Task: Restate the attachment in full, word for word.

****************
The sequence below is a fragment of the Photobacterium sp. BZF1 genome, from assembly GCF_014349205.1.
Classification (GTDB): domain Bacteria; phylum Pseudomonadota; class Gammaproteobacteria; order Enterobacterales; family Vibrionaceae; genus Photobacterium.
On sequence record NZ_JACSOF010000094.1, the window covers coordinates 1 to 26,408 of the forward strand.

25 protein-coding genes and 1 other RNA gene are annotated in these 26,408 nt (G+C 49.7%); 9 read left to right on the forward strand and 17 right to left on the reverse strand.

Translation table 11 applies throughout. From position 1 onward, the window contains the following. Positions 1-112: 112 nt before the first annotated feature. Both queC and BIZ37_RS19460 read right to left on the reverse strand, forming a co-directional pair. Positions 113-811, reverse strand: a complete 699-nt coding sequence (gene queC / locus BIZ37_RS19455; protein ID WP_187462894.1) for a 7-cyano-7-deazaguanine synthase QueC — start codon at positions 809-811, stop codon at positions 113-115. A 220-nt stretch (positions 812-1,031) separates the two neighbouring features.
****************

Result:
The sequence below is a fragment of the Photobacterium sp. BZF1 genome, from assembly GCF_014349205.1.
Classification (GTDB): domain Bacteria; phylum Pseudomonadota; class Gammaproteobacteria; order Enterobacterales; family Vibrionaceae; genus Photobacterium.
On sequence record NZ_JACSOF010000094.1, the window covers coordinates 1 to 26,408 of the forward strand.

25 protein-coding genes and 1 other RNA gene are annotated in these 26,408 nt (G+C 49.7%); 9 read left to right on the forward strand and 17 right to left on the reverse strand.

Translation table 11 applies throughout. From position 1 onward, the window contains the following. Positions 1-112: 112 nt before the first annotated feature. Both queC and BIZ37_RS19460 read right to left on the reverse strand, forming a co-directional pair. Positions 113-811, reverse strand: a complete 699-nt coding sequence (gene queC / locus BIZ37_RS19455; protein ID WP_187462894.1) for a 7-cyano-7-deazaguanine synthase QueC — start codon at positions 809-811, stop codon at positions 113-115. A 220-nt stretch (positions 812-1,031) separates the two neighbouring features.